If you are naturally an organizer, you enjoy the process of streamlining. Yet for many people, giving organization to chaos is a very unsettling notion. These people like to "reach out and touch" all their belongings. But an office environment is not meant to be chaotic, even if it is controlled chaos.
Then there are those of us who like organization, but don't want to spend the time establishing and maintaining such organization. A perfect tool for people like us is a product that can be set up and used by multiple people, one that makes relevant office information available to everyone involved with administration. Such a tool needs to be available in multiple locations, remotely and on many devices. And it needs to supply information you request quickly. A good practice-management system can do all these things.
When I think about how different office organization is from the way it was just 10 years ago, I marvel at the speed with which technology changes. The computer was originally a way to process words without retyping and a place to save what was processed, even though we printed out everything. Gradually it became a way to generate reports with little novel input, using templates, and cutting and pasting. As word processing reached its limits, spreadsheets provided ways to further organize information for analysis. A practice-management system combines these products to enable efficient office functioning with minimal use of paper.
What does this all mean? I can schedule a patient, do an evaluation, create a report, share the report, design a plan, implement the plan, bill patients, collect payment and keep track of clients' pertinent information without touching a piece of paper. So what? It is faster, cheaper, requires less space and is certainly greener than the old way.
For example, using my practice-management system, I can:
- Determine how many patients we are seeing with a particular diagnosis. I go to the management menu, click on "diagnosis analysis" and create a report.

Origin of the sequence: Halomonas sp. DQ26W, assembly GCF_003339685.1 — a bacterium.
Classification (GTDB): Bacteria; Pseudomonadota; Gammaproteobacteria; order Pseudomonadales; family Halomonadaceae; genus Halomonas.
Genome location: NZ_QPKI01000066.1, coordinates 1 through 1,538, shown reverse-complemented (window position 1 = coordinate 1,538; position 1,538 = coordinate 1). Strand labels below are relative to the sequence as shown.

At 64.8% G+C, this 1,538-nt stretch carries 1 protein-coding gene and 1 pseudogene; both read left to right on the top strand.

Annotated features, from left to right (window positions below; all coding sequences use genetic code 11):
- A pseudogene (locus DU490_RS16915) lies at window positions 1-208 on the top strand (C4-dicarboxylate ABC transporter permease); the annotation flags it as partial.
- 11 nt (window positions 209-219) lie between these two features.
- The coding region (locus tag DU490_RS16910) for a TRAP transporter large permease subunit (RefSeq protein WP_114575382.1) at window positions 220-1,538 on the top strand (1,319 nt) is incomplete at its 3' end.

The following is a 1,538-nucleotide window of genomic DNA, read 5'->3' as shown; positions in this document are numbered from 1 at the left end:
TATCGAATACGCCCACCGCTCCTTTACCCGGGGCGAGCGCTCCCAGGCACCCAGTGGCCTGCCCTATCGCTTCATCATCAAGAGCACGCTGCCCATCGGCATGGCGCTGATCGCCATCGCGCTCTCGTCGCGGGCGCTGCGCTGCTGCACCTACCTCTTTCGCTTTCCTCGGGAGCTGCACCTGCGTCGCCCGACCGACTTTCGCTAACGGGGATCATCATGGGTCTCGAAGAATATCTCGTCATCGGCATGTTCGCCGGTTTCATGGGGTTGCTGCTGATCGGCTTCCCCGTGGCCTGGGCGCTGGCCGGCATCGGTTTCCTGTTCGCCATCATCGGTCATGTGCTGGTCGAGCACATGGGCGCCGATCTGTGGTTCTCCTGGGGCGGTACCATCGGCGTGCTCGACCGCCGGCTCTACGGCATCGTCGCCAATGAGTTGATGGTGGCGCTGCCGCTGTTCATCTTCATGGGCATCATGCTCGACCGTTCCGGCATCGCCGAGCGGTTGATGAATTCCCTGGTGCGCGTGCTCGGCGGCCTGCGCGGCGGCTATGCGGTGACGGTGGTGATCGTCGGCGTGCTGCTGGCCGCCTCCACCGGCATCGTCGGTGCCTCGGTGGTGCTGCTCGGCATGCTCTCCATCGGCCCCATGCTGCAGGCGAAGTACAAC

- Ensure that everyone scheduled was seen and the providers paid for their services. I go to the reports menu, click on "daily sheet" and run a report.
- Calculate what to pay my clinicians. I run an analysis of the patients they've seen and inventory the activities they entered.
- Find phone numbers or e-mail addresses for active patients. I go to the report menu and click on "patient directory.
I can go on and on...the possibilities are endless.
What used to require complex servers to administer is now available online. Practice management is heading along the Internet path, using the "cloud" for storage of all that precious information. That path eventually will make office networks unnecessary because we will be able to access everything we need via the Internet. Computer technology is making life simpler, even if we sometimes feel overwhelmed by the constant changes. Whereas 2010 required us to store all the information on a server and connect to that server to access the information, 2015 may make it all available to us on the Internet, albeit through encryption.
Many times I've heard professionals say, "What do I need this for!?" It reminds me of the people who brag about their flip phone, saying, "Who needs a smartphone?" I can only smile and think, "You don't know what you are missing." Personally, I would rather consider the possibilities than miss out on ways to grow, improve and increase efficiency.